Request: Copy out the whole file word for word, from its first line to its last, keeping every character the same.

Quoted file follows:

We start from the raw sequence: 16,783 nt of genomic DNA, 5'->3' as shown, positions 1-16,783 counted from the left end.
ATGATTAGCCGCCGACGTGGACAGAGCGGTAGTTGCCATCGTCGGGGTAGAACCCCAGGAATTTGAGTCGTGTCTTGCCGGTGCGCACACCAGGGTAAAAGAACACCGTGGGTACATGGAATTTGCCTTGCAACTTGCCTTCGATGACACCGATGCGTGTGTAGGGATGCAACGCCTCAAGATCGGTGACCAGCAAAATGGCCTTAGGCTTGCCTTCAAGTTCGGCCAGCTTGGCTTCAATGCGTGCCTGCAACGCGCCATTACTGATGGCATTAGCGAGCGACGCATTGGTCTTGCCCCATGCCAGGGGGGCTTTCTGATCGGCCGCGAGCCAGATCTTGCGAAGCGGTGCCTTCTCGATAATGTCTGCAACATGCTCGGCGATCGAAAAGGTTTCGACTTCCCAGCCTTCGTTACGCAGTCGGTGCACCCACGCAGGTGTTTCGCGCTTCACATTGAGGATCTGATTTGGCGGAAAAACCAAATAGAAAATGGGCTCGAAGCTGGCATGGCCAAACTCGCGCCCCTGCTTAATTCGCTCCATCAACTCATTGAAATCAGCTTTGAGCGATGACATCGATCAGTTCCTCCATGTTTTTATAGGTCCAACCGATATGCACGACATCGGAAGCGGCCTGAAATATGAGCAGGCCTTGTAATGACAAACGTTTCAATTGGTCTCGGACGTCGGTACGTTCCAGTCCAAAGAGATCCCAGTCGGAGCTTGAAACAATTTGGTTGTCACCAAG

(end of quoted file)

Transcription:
We start from the raw sequence: 16,783 nt of genomic DNA, 5'->3' as shown, positions 1-16,783 counted from the left end.
ATGATTAGCCGCCGACGTGGACAGAGCGGTAGTTGCCATCGTCGGGGTAGAACCCCAGGAATTTGAGTCGTGTCTTGCCGGTGCGCACACCAGGGTAAAAGAACACCGTGGGTACATGGAATTTGCCTTGCAACTTGCCTTCGATGACACCGATGCGTGTGTAGGGATGCAACGCCTCAAGATCGGTGACCAGCAAAATGGCCTTAGGCTTGCCTTCAAGTTCGGCCAGCTTGGCTTCAATGCGTGCCTGCAACGCGCCATTACTGATGGCATTAGCGAGCGACGCATTGGTCTTGCCCCATGCCAGGGGGGCTTTCTGATCGGCCGCGAGCCAGATCTTGCGAAGCGGTGCCTTCTCGATAATGTCTGCAACATGCTCGGCGATCGAAAAGGTTTCGACTTCCCAGCCTTCGTTACGCAGTCGGTGCACCCACGCAGGTGTTTCGCGCTTCACATTGAGGATCTGATTTGGCGGAAAAACCAAATAGAAAATGGGCTCGAAGCTGGCATGGCCAAACTCGCGCCCCTGCTTAATTCGCTCCATCAACTCATTGAAATCAGCTTTGAGCGATGACATCGATCAGTTCCTCCATGTTTTTATAGGTCCAACCGATATGCACGACATCGGAAGCGGCCTGAAATATGAGCAGGCCTTGTAATGACAAACGTTTCAATTGGTCTCGGACGTCGGTACGTTCCAGTCCAAAGAGATCCCAGTCGGAGCTTGAAACAATTTGGTTGTCACCAAG